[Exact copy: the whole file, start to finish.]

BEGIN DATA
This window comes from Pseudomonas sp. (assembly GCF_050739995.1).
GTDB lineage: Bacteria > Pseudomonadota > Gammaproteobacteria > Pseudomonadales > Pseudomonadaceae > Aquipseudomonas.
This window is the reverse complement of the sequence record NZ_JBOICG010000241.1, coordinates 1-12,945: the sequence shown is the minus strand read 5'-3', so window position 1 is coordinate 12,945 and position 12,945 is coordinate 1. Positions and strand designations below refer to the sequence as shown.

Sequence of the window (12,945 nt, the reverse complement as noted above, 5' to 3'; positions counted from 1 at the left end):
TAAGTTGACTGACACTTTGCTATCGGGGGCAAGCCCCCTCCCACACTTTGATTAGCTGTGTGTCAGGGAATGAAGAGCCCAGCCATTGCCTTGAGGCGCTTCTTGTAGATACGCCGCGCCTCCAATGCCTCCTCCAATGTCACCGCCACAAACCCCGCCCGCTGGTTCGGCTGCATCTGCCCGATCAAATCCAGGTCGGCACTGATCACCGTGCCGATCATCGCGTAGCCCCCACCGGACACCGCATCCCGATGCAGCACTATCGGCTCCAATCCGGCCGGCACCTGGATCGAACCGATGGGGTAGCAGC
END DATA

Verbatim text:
This window comes from Pseudomonas sp. (assembly GCF_050739995.1).
GTDB lineage: Bacteria > Pseudomonadota > Gammaproteobacteria > Pseudomonadales > Pseudomonadaceae > Aquipseudomonas.
This window is the reverse complement of the sequence record NZ_JBOICG010000241.1, coordinates 1-12,945: the sequence shown is the minus strand read 5'-3', so window position 1 is coordinate 12,945 and position 12,945 is coordinate 1. Positions and strand designations below refer to the sequence as shown.

Sequence of the window (12,945 nt, the reverse complement as noted above, 5' to 3'; positions counted from 1 at the left end):
TAAGTTGACTGACACTTTGCTATCGGGGGCAAGCCCCCTCCCACACTTTGATTAGCTGTGTGTCAGGGAATGAAGAGCCCAGCCATTGCCTTGAGGCGCTTCTTGTAGATACGCCGCGCCTCCAATGCCTCCTCCAATGTCACCGCCACAAACCCCGCCCGCTGGTTCGGCTGCATCTGCCCGATCAAATCCAGGTCGGCACTGATCACCGTGCCGATCATCGCGTAGCCCCCACCGGACACCGCATCCCGATGCAGCACTATCGGCTCCAATCCGGCCGGCACCTGGATCGAACCGATGGGGTAGCAGC